[python-uk] A stack with better performance than using a list

Mark Lawrence breamoreboy at yahoo.co.uk
Tue Jun 13 10:04:11 EDT 2017

On 07/06/2017 18:50, Jonathan Hartley wrote:
> I recently submitted a solution to a coding challenge, in an employment 
> context. One of the questions was to model a simple stack. I wrote a 
> solution which appended and popped from the end of a list. This worked, 
> but failed with timeouts on their last few automated tests with large 
> (hidden) data sets.
>  From memory, I think I had something pretty standard:
> class Stack:
> def __init__(self):
>          self.storage = []
> def push(arg):
>          self.storage.append(arg)
> def pop():
> return self.storage.pop() if self.storage else None
> def add_to_first_n(n, amount):
> for n in range(n):
>              self.storage[n] += amount
> def dispatch(self, line)
>          tokens = line.split()
>          method = getattr(self, tokens[0])
>          args = tokens[1:]
>          method(*args)
> def main(lines):
>      stack = Stack()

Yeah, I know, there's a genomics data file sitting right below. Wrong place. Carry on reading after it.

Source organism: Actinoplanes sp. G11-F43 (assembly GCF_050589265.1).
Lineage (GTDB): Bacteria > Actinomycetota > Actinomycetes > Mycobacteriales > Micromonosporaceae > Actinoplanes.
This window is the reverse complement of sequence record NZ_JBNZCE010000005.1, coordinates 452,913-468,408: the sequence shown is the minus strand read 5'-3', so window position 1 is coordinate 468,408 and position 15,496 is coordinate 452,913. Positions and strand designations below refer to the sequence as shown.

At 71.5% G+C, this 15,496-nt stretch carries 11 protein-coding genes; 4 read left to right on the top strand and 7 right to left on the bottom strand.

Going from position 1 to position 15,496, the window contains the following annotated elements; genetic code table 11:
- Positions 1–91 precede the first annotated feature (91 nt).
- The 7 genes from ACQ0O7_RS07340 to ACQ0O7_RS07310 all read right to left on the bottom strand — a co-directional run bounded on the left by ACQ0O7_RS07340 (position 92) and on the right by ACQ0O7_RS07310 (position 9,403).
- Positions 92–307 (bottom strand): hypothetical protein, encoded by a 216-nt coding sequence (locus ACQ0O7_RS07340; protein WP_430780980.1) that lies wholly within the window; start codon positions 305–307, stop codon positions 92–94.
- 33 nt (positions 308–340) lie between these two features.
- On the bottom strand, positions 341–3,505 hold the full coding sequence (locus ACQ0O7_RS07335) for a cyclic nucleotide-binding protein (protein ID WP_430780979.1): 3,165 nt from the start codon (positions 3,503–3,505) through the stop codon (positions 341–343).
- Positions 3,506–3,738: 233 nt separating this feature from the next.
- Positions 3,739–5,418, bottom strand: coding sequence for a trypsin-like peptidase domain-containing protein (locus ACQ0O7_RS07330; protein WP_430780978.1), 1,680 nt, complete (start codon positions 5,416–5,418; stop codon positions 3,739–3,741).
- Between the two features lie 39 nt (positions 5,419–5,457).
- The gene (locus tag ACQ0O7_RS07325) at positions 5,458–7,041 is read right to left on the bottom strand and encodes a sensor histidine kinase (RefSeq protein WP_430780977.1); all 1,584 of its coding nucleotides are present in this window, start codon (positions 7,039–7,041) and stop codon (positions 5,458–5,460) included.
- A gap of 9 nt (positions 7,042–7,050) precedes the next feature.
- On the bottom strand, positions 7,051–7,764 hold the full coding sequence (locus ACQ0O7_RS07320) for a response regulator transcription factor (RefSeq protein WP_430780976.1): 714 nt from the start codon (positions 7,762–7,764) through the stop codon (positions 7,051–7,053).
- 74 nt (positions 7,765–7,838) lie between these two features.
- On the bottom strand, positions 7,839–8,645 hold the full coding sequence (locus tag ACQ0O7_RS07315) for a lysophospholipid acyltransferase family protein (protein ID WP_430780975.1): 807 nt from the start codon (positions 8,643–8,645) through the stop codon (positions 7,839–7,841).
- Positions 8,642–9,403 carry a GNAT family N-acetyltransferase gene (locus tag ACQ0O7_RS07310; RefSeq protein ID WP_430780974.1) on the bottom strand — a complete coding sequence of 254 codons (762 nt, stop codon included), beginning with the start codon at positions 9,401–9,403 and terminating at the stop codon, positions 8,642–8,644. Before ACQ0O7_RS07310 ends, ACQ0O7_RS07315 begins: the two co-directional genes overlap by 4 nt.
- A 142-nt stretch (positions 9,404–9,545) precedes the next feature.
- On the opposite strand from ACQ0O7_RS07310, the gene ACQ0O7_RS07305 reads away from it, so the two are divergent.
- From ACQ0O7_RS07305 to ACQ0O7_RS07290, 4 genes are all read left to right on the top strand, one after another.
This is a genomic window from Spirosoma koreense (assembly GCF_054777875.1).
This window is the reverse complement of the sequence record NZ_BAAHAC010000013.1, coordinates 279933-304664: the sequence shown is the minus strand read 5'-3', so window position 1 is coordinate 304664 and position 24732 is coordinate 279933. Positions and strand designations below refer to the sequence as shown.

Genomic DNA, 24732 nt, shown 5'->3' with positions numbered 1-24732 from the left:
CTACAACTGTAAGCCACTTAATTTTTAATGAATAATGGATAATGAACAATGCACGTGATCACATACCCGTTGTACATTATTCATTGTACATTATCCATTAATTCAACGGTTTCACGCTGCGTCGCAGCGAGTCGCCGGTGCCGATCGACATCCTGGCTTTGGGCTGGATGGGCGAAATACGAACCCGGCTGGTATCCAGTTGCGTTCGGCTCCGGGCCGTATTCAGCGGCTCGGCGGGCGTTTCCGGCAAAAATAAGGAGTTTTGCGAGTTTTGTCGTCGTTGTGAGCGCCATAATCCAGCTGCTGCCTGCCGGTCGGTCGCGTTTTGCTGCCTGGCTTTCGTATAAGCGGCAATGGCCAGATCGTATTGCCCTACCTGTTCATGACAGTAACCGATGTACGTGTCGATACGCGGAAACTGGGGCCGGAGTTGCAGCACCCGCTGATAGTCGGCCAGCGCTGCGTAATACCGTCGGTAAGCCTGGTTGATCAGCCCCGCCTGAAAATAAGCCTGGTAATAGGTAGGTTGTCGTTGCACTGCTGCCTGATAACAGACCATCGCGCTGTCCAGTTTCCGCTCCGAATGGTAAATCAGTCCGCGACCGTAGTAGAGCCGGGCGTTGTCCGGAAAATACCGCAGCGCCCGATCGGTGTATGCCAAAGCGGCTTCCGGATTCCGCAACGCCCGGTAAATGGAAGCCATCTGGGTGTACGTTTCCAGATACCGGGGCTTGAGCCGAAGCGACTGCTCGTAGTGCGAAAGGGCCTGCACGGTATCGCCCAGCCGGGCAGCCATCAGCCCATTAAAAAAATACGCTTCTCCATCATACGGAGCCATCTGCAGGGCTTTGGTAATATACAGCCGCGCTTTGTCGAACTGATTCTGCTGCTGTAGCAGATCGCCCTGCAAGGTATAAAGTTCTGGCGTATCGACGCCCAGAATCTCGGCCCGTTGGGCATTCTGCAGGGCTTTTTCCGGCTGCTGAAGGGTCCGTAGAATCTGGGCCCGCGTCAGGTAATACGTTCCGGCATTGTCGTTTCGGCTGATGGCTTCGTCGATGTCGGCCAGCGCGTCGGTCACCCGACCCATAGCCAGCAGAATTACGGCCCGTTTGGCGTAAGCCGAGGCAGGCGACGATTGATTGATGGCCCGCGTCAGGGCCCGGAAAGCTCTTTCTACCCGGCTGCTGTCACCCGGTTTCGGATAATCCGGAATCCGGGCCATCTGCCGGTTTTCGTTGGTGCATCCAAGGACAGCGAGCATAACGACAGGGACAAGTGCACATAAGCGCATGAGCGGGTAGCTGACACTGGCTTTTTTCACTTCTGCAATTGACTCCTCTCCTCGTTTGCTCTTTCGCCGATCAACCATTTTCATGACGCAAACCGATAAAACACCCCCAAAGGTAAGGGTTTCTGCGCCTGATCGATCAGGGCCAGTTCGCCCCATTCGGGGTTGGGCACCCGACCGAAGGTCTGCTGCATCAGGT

> for line in lines:
>          stack.dispatch(line)
> (will that formatting survive? Apologies if not)
> Subsequent experiments have confirmed that appending to and popping from 
> the end of lists are O(1), amortized.
> So why is my solution too slow?
> This question was against the clock, 4th question of 4 in an hour. So I 
> wasn't expecting to produce Cython or C optimised code in that timeframe 
> (Besides, my submitted .py file runs on their servers, so the 
> environment is limited.)
> So what am I missing, from a performance perspective? Are there other 
> data structures in stdlib which are also O(1) but with a better constant?
> Ah. In writing this out, I have begun to suspect that my slicing of 
> 'tokens' to produce 'args' in the dispatch is needlessly wasting time. 
> Not much, but some.
> Thoughts welcome,
>      Jonathan
> -- 
> Jonathan Hartleytartley at tartley.com     http://tartley.com
> Made out of meat.   +1 507-513-1101        twitter/skype: tartley

Any objections to me putting this thread up on the main Python mailing 
list and reddit as it seems rather interesting?

My fellow Pythonistas, ask not what our language can do for you, ask
what you can do for our language.

Mark Lawrence

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